(Update) Medical AI Company ‘Deep6’ Leaks 68 GB Trove of Patient Records

Data Leak

Security researcher Jeremiah Fowler together with the WebsitePlanet research team found an unprotected database belonging to Deep6. The records appear to contain data of those based in the United States.

Update: Deep6 reached out and said the news is misleading, saying “In August, a security researcher accessed a test environment that contained dummy data from MIT’s Medical Information Mart of Intensive Care (MIMIC) system, an industry standard source for de-identified health-related test data. To confirm, no real patient data or records were included in this ephemeral test environment, and it was completely isolated from our production systems.”

Meanwhile, according to WebsitePlanet, Mr. Fowler said, “I sent 3 follow up emails on Aug 11, Aug 12, Aug 23. No one has ever replied since the first message on Aug 10th. I validated that the doctor’s names were real individuals by searching obscure names (see screenshot). This is highly unusual in my experience to use real individuals’ data in a ‘dummy environment’ under any circumstances. Because no one replied, we added our disclaimer that we are highlighting that no patient data appeared in plain text, the records were “medical related”, and we never implied any wrongdoing or risk.”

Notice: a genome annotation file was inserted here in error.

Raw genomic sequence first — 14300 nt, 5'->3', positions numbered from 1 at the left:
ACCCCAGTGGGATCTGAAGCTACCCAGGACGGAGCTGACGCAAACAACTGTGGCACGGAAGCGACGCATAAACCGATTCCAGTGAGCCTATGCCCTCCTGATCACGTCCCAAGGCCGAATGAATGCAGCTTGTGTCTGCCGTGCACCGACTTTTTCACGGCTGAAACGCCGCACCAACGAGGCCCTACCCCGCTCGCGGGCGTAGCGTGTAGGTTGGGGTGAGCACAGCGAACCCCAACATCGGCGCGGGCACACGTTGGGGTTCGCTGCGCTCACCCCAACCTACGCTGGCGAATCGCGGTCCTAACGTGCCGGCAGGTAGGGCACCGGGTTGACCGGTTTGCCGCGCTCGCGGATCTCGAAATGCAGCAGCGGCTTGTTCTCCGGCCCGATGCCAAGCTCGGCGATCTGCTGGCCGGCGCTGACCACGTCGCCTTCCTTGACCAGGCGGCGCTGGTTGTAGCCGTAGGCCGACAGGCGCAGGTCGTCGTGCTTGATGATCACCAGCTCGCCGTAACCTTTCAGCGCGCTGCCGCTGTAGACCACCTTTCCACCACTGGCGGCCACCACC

Check It Out: (Update) Medical AI Company ‘Deep6’ Leaks 68 GB Trove of Patient Records

One thought on “(Update) Medical AI Company ‘Deep6’ Leaks 68 GB Trove of Patient Records

  • Andrew:

    Two sentences say it all:

    ‘Security researcher Jeremiah Fowler together with the Website Planet research team discovered a non-password protected database that contained 886,521,320 records.’

    ‘The exposed records revealed Physician Notes that provided intimate details of patient illness, treatment, medication, family, social and even emotional issues.’

    Res Ipsa Loquitor https://en.wikipedia.org/wiki/Res_ipsa_loquitur?wprov=sfti1

    If one physician did this to one patient, that one physician would be disciplined by the Board of Medical Quality Assurance, likely lose their licence and be subject to prosecution. But a company that does this with 0.9 billion records? Oh, that’s right; they’re not medical professionals, so let’s not hold them to that standard, AND they can have your medical records.

    It is mind-numblingly perplexing that this level of negligence is not being criminally prosecuted, and yet, the offence is so common that it is relegated to off-beat media.

    Perhaps the next physician reported for breaching patient confidentiality should plead that they’re just a computer engineer. Or a social media platform.

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